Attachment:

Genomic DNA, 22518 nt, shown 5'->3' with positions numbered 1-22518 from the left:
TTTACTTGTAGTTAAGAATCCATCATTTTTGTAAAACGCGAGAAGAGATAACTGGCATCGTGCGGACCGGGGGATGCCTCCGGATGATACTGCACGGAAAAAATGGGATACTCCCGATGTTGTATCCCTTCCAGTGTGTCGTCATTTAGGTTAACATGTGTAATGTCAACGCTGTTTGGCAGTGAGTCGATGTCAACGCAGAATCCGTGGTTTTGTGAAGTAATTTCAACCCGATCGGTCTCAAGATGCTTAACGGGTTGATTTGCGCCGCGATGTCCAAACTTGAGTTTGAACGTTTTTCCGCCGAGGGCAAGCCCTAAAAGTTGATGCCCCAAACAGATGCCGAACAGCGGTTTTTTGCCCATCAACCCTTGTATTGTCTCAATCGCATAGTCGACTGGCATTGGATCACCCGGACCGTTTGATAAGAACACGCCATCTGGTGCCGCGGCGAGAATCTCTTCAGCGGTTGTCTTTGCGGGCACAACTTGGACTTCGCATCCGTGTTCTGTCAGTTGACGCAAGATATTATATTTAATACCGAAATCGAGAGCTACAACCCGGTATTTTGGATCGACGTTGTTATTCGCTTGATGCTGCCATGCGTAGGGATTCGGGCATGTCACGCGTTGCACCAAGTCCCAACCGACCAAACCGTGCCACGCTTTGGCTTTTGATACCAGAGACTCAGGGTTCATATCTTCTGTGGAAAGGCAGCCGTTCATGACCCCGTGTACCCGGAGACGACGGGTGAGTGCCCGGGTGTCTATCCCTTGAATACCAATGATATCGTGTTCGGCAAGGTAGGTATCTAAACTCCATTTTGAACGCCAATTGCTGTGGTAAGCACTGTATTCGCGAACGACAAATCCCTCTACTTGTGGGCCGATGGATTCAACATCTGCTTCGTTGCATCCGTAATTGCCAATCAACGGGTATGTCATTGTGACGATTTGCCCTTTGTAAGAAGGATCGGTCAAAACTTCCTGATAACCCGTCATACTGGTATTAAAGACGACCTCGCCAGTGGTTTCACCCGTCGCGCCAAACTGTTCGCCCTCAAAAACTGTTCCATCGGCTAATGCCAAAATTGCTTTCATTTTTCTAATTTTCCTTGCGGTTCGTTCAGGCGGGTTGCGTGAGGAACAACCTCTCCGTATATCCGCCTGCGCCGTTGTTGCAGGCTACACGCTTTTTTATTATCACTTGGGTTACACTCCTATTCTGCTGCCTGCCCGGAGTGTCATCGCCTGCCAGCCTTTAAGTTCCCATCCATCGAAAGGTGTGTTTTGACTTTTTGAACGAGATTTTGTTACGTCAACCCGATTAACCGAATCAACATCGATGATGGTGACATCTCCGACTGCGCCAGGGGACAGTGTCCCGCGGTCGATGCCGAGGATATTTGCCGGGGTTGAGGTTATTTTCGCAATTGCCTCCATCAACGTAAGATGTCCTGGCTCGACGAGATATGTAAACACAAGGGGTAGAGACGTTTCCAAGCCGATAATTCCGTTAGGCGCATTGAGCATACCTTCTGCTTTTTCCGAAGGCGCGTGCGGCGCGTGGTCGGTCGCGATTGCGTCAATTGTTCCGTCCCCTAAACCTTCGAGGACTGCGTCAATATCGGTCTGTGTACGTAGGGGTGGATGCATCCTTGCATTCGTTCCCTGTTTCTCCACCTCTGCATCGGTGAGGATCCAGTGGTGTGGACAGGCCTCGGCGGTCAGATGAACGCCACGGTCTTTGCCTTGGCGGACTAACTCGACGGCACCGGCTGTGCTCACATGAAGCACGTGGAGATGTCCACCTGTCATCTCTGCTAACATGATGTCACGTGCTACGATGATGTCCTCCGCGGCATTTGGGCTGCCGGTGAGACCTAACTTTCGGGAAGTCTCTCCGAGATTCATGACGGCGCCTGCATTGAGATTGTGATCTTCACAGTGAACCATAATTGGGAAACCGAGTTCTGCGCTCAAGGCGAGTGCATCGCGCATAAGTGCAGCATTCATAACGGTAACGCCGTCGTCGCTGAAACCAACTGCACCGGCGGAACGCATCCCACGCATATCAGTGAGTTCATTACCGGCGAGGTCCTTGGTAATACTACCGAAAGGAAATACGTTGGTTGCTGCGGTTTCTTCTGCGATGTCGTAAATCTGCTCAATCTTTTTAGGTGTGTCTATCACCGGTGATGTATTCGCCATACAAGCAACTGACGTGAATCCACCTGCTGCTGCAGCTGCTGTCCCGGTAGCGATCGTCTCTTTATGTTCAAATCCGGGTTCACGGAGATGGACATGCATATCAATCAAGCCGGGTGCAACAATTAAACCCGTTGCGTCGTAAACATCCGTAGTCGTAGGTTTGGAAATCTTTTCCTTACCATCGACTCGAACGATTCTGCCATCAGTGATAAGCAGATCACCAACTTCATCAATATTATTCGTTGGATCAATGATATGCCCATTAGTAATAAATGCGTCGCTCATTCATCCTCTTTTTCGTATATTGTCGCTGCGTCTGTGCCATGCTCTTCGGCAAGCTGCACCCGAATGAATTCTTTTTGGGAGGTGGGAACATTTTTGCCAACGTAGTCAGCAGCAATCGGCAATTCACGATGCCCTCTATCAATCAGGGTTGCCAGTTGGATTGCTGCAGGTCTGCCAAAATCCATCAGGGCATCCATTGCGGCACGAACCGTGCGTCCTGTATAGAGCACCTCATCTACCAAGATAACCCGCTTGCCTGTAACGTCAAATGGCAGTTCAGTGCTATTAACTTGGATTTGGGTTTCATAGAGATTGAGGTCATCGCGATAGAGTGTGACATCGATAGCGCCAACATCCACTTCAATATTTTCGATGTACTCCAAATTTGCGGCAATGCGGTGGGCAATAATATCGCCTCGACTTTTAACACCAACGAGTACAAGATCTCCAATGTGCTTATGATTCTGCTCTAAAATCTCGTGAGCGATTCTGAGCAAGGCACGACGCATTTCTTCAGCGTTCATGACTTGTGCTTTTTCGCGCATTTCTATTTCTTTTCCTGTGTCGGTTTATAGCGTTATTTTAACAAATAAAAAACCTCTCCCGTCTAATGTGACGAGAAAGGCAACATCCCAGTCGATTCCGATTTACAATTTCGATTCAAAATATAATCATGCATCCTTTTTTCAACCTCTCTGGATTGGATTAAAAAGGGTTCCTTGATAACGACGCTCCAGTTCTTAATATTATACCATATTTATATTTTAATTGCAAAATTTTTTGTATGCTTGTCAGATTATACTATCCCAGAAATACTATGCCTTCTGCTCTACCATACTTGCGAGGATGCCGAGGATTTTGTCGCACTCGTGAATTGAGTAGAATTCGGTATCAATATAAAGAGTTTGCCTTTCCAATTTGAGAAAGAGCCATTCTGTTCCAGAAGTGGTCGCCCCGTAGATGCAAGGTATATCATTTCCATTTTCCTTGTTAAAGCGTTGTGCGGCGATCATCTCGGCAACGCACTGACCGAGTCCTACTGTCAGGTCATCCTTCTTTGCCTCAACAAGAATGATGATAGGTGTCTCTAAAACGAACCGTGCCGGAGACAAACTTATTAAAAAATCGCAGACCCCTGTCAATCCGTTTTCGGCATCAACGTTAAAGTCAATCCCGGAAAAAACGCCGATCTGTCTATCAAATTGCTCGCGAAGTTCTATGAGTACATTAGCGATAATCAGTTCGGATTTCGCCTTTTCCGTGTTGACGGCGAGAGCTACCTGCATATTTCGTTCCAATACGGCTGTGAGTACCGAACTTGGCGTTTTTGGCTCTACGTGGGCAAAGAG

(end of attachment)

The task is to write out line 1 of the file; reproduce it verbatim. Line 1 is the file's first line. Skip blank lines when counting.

Genomic DNA, 22518 nt, shown 5'->3' with positions numbered 1-22518 from the left: